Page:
tual experiment. I’d stumbled onto Shafer’s website in my early days of using the internet and became fixated. Those little houses were just so darned cute. But it wasn’t the time for me to buy one. By then, around 1999, I was a single mom caring for foster kids and for my own, as well. My 900-square-foot home in Berkeley, considered small by most standards, was bursting to the brim with humans and their stuff. But I never forgot my dream of living less encumbered. Fast forward to the beginning of the pandemic. Having relocated to Humboldt County in 2015, I’d settled into another small house, though not a tiny one. Retired and with time on my hands, I began downsizing. It wasn’t as if my closets were bursting at the seams. Not by a longshot. I’d already gotten rid of a lot of possessions when I’d moved north from the Bay Area, and with a subsequent move within the county. But in methodically sorting through every single thing I owned, I discovered a much needed sense of continuity and purpose. Things had begun to feel increasingly surreal by then: the political landscape, enforced business closures ... 4 year olds in masks who couldn’t go to the park or touch their friends. I started getting a little carried away. Opening my silverware drawer one day, I counted 11 forks. Eleven! Well, for one thing, an odd number simply wouldn’t do. I certainly didn’t need more than six. Make that four. Even when I wasn’t practically living in exile due to the pandemic, I rarely entertained. I removed the “extras,” then pulled out other extraneous silverware, too, and began filling another giveaway bag. As the months passed and the roller coaster of politics plus pandemic took its toll on me emotionally, downsizing became my go-to mood enhancing activity. It metaphorically lightened all the darkness and uncertainty. Japanese author Marie Kondo, in her trendy book The Life-Changing Magic of Tidying Up, invites readers to ascertain whether possessions even as mundane as a pair of socks generate a “spark of joy” — hence the decision to discard or not. While I chose not to analyze every object’s psychological effects on me, I happily filled a dozen or so bags and boxes with all manner of things I was pretty sure I’d never miss after they were gone. I even went through some of my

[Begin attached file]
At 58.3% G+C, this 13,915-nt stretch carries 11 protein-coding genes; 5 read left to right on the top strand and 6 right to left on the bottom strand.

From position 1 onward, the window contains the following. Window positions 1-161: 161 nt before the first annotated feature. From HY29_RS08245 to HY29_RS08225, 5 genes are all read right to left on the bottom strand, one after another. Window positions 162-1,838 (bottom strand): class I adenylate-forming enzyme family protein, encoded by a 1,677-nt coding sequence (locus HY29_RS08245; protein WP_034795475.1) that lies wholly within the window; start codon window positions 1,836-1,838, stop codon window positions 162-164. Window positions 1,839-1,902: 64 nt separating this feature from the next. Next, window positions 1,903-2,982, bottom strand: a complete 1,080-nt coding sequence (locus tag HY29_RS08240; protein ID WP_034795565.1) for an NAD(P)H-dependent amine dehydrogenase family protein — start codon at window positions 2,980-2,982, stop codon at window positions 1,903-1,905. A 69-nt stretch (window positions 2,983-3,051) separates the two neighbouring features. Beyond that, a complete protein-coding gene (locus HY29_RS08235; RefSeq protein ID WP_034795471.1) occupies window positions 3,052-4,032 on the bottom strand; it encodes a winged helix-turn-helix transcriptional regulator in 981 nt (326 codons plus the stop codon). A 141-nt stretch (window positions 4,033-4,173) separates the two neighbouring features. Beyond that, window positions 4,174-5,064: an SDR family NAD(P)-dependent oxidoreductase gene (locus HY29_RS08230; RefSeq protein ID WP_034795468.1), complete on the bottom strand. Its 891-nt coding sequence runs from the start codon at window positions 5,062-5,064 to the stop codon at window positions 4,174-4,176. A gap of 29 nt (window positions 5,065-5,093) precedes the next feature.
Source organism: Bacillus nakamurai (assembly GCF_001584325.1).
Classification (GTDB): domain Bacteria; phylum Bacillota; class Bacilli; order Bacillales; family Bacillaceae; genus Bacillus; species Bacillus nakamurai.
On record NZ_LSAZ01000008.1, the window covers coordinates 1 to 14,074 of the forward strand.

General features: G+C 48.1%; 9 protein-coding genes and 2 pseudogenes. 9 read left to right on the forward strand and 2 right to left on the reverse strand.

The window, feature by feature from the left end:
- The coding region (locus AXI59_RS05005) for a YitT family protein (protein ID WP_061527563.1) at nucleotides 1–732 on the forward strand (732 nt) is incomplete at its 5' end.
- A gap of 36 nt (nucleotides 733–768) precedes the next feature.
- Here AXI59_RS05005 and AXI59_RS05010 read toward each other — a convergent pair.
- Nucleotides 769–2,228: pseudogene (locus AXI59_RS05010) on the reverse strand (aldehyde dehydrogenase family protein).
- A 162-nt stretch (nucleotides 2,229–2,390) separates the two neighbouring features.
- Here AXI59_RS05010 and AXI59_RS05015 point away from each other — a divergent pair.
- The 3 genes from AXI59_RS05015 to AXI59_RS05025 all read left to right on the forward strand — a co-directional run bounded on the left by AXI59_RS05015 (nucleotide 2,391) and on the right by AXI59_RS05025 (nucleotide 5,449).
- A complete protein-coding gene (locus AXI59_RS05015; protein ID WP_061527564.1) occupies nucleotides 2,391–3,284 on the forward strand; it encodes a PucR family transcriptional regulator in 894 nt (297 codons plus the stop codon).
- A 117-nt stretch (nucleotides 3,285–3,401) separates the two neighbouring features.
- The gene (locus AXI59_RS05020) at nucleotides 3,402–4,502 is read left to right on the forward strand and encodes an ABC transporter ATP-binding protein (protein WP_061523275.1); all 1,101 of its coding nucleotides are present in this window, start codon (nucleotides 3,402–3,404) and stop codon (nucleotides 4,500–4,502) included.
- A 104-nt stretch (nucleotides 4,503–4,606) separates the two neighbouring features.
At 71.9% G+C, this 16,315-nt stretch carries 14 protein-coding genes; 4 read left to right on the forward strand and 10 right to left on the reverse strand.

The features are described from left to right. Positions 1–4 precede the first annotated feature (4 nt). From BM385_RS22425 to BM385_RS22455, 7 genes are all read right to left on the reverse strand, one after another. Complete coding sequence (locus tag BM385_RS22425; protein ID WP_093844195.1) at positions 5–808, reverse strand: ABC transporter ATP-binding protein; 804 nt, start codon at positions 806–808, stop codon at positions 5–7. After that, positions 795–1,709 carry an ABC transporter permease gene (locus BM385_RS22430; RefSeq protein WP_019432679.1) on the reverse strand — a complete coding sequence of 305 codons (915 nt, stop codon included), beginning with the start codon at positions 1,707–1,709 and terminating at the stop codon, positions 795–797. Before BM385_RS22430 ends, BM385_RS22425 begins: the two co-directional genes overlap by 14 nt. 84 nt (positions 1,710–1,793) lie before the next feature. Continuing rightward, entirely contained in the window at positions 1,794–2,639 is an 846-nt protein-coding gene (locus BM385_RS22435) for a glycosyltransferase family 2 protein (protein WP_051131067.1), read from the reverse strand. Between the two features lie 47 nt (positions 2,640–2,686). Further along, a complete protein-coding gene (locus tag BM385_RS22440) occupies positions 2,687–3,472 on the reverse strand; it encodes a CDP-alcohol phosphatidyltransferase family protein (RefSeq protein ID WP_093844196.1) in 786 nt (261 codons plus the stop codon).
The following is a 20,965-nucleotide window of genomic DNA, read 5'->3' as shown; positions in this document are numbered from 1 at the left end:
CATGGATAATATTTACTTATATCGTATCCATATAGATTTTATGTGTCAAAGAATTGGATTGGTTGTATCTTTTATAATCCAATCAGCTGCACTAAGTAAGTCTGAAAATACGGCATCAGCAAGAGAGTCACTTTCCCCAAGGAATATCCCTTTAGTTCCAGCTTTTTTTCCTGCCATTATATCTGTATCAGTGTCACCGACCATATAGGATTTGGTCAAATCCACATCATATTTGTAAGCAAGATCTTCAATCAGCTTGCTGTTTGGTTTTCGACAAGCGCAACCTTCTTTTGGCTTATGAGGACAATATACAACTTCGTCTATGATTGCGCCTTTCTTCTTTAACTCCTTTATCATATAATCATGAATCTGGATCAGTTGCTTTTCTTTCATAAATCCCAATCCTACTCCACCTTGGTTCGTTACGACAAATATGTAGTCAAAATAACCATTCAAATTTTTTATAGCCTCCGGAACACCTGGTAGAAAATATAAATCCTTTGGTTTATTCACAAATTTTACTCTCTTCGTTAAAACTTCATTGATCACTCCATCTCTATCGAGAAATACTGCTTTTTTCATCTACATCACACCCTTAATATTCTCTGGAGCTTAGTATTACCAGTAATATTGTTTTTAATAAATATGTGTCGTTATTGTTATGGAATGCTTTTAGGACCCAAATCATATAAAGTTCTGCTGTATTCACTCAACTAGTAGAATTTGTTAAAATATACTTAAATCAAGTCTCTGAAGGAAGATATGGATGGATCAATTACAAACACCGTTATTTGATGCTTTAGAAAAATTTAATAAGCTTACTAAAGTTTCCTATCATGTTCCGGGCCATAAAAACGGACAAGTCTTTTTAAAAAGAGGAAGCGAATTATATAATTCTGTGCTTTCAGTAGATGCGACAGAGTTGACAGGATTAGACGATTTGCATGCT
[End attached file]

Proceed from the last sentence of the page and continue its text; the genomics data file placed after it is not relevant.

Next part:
The author’s tiny home. Photo by Annie Kassof